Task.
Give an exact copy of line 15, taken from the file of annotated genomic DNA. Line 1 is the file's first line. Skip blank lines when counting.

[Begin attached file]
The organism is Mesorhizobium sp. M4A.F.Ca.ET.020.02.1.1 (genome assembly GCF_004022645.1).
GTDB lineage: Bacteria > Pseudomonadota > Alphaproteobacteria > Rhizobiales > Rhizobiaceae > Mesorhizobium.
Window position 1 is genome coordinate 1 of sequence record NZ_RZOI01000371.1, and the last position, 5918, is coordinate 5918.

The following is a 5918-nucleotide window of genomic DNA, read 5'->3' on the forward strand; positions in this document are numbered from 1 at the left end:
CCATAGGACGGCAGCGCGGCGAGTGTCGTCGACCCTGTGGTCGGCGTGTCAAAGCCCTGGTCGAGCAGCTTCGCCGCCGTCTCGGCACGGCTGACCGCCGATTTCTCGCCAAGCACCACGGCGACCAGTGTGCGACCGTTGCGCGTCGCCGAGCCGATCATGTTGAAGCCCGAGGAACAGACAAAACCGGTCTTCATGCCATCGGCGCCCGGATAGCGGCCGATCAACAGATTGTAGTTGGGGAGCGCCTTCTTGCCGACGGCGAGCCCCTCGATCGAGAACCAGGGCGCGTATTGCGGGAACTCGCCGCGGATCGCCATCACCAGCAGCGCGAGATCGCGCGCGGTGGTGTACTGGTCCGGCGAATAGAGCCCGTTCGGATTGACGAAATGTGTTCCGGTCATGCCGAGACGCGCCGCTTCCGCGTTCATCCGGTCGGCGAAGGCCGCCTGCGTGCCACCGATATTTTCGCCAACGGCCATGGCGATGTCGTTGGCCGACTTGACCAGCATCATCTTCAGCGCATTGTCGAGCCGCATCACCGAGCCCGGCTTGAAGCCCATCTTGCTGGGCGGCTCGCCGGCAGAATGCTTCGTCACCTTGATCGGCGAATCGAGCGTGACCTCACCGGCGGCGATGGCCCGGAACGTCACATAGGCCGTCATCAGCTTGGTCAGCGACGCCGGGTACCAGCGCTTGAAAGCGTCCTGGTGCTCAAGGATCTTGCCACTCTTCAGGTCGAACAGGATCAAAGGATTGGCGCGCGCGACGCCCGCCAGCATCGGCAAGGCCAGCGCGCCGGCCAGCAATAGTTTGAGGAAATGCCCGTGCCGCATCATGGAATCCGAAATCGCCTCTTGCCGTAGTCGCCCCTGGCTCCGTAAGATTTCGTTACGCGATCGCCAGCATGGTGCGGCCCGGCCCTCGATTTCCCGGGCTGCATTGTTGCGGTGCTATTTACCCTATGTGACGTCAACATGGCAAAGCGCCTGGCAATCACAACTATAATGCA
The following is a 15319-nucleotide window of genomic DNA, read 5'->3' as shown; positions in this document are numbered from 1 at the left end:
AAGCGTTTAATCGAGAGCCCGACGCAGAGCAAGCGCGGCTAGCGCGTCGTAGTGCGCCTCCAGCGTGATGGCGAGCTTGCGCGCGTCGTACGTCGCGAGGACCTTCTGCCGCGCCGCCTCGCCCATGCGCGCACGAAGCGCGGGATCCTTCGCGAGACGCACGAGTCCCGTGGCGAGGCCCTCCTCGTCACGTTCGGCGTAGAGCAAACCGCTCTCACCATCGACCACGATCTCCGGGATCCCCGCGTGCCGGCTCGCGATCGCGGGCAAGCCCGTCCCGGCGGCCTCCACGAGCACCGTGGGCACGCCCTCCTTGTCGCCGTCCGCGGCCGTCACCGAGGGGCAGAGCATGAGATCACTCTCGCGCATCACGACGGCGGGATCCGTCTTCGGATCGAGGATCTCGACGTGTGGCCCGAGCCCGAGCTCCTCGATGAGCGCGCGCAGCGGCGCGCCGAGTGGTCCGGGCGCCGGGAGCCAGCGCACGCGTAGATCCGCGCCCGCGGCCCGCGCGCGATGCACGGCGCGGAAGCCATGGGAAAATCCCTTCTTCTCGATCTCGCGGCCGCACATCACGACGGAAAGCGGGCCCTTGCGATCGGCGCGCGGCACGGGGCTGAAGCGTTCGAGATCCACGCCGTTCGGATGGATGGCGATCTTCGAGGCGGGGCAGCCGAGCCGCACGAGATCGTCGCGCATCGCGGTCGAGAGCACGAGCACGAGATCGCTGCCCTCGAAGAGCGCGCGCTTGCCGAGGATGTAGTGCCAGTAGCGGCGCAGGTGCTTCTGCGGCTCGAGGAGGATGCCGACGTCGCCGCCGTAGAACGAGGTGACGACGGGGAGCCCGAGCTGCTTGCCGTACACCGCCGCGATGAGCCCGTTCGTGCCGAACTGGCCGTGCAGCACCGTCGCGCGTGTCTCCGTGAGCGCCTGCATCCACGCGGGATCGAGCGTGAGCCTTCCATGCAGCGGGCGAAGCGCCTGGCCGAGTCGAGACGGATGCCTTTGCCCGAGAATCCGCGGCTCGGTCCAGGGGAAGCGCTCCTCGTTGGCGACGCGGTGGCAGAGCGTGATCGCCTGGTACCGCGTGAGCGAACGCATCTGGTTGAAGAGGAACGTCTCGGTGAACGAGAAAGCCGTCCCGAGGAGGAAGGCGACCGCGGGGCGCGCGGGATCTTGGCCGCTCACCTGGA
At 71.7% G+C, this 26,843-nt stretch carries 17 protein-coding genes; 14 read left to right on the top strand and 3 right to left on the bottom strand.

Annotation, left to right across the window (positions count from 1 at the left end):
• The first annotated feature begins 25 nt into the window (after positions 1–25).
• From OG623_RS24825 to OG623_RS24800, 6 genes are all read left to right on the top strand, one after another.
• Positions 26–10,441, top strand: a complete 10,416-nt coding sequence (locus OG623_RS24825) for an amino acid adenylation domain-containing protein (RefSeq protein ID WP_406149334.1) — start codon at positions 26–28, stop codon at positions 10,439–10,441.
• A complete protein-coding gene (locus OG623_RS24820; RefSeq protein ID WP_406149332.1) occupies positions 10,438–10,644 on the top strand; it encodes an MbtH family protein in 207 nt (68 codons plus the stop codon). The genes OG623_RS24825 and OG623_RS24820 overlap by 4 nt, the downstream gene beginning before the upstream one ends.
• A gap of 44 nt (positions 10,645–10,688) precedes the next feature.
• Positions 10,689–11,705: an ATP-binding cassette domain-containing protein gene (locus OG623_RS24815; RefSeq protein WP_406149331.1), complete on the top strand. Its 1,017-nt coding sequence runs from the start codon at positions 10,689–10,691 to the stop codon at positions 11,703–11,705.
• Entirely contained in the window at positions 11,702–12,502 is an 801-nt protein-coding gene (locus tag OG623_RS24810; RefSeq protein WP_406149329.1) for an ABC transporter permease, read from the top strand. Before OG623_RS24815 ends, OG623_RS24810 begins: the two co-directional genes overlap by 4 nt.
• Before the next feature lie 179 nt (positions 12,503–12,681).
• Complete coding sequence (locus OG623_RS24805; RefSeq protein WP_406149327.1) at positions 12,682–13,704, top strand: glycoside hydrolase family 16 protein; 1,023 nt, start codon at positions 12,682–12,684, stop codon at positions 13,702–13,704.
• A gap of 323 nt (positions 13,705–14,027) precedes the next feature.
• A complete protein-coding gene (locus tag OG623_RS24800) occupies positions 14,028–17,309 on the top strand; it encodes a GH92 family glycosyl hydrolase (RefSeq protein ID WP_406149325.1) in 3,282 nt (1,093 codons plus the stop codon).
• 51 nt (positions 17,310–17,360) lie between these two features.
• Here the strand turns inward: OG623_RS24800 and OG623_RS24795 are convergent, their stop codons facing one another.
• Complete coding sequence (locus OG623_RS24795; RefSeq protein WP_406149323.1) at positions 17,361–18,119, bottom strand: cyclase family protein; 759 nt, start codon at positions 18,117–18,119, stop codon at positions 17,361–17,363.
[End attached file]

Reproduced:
• Positions 10,689–11,705: an ATP-binding cassette domain-containing protein gene (locus OG623_RS24815; RefSeq protein WP_406149331.1), complete on the top strand. Its 1,017-nt coding sequence runs from the start codon at positions 10,689–10,691 to the stop codon at positions 11,703–11,705.